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Also review it regularly to make sure that you continue to do all that is reasonably practicable to control the vibration risks. Even if it appears that nothing has changed, you should not leave it for more than about two years without checking whether a review is needed.

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If you answered 'yes' to any of the questions in the section 'Do you have a vibration problem? To carry out your risk assessment you will need to identify whether there is likely to be a significant risk from hand-arm vibration.

It is important during this whole process to discuss hand-arm vibration with your supervisors, employees and the trade union safety representative or employee representative. You will need to develop and agree a policy for managing vibration risks which will provide reassurance to your employees about their job security and to explain why co-operating with your risk control measures and health surveillance programme will be in their best interests.

If there is likely to be a risk you need to assess who is at risk and to what degree. The risk assessment needs to enable you to decide whether your employees' exposures are likely to be above the EAV or ELV and to identify which work activities you need to control. You could do the risk assessment yourself or appoint a competent person to do it for you.

The person who does the risk assessment should have read and understood these pages, have a good knowledge of the work processes used in your business and be able to collect and understand relevant information. They should also be able to develop a plan of action based on their findings and ensure it is introduced and effective. They will need to:.

Group your work activities according to whether they are high, medium or low risk. Plan your action to control risks for the employees at greatest risk first. Your rough groupings could be based on the following:. Employees in this group are likely to be above the exposure limit value set out in the Regulations. The limit value could be exceeded in a much shorter time in some cases, especially where the tools are not the most suitable for the job. Employees in this group are likely to be exposed above the exposure action value set out in the Regulations.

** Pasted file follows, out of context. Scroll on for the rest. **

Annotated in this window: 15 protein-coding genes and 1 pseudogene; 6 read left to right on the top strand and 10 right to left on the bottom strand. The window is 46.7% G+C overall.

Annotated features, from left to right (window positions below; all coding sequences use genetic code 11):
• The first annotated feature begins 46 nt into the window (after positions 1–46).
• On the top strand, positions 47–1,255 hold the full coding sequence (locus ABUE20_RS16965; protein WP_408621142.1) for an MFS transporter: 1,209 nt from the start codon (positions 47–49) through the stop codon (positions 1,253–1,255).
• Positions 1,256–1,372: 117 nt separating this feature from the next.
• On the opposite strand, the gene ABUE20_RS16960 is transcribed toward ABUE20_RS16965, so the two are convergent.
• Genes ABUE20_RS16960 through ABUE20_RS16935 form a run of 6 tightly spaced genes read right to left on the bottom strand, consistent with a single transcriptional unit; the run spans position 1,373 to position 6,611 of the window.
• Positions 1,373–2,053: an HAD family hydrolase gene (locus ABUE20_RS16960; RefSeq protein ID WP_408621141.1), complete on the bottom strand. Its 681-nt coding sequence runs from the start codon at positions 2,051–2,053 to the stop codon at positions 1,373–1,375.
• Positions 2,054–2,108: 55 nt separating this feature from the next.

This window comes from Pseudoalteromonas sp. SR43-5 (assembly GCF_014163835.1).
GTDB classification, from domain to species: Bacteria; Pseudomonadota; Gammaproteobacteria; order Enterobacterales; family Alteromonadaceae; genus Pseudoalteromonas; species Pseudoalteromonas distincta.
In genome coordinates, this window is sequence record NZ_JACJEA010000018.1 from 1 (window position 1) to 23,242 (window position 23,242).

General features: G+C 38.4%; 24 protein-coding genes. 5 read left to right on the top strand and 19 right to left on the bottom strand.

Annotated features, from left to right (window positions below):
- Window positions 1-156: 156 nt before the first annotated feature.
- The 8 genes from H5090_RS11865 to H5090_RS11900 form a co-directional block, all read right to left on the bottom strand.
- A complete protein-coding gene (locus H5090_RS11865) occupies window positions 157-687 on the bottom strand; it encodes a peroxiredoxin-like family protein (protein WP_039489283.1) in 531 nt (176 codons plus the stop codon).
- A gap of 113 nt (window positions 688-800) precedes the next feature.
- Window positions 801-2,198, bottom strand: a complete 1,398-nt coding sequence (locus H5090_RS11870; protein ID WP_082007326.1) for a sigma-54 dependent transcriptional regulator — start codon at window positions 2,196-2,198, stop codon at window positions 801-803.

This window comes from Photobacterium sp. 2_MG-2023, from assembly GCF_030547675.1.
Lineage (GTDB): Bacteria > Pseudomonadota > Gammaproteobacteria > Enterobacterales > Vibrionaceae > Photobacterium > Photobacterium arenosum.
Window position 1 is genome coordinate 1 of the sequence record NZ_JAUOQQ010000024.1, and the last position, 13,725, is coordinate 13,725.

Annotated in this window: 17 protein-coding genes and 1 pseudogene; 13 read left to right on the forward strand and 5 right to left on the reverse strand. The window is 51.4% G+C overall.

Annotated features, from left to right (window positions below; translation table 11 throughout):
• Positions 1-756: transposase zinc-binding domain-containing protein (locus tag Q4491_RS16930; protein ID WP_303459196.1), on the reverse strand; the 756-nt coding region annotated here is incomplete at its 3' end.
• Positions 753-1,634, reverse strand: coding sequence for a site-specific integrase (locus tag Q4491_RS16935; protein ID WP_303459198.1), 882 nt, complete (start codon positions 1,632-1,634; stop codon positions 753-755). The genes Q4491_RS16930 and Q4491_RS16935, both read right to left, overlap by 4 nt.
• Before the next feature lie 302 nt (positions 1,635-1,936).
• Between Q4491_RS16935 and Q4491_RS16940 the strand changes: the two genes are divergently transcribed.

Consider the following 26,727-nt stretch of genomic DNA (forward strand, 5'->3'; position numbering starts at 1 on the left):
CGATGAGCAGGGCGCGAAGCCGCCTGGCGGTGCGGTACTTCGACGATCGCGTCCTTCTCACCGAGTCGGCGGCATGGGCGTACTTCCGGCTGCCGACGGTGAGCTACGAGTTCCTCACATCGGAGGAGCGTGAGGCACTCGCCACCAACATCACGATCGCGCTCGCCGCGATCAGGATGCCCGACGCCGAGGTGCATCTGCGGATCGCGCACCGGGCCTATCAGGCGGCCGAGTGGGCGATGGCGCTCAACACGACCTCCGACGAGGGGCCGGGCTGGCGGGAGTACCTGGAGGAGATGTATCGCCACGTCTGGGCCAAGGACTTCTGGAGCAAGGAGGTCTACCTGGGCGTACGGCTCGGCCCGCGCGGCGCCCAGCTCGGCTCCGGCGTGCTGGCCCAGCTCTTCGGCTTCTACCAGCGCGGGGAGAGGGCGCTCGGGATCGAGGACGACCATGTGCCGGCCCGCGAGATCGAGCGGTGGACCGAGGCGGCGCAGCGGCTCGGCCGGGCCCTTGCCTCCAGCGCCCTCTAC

The rough groupings described above should be enough for you to do a basic risk assessment which will enable you to decide whether exposures are likely to exceed the exposure action value and exposure limit value and to allow you to plan and prioritise your control actions effectively. For further information see 'Control the risks'. Alternatively, you may choose either to use available vibration data or to have measurements made to estimate exposures if you want to be more certain of whether the risk is high, medium or low.

A more detailed exposure assessment may help you:. You may be able to get suitable vibration data from the equipment handbook, or from the equipment supplier. See Table 1 for examples of vibration levels HSE has measured on equipment in use. There are also some databases on the internet which may have suitable vibration data. If you plan to use the manufacturer's vibration data you should check that it represents the way you use the equipment see 'Duties of manufacturers and suppliers' since some data may underestimate workplace vibration levels substantially.

Ask the manufacturer for an indication of the likely vibration emission of the tool when your employees are using it. If you are able to get vibration data from the manufacturer which is for common tools reasonably representative of the way you use the equipment, it should be suitable for you to use in estimating your employees' exposure. You also need to check, by observing them, how long employees are actually exposed to the vibration ie the total daily 'trigger time' with the equipment operating and in contact with the employee's hand s.

Employees are unlikely to be able to provide this information very accurately themselves. You could observe and measure the trigger time over, for example, half an hour and then use the result to estimate the trigger time for the full shift. Alternatively, where the work task is repetitive, e. If the employee is exposed to vibration from more than one tool or work process during a typical day, you will need to collect information on likely vibration level and 'trigger time' for each one.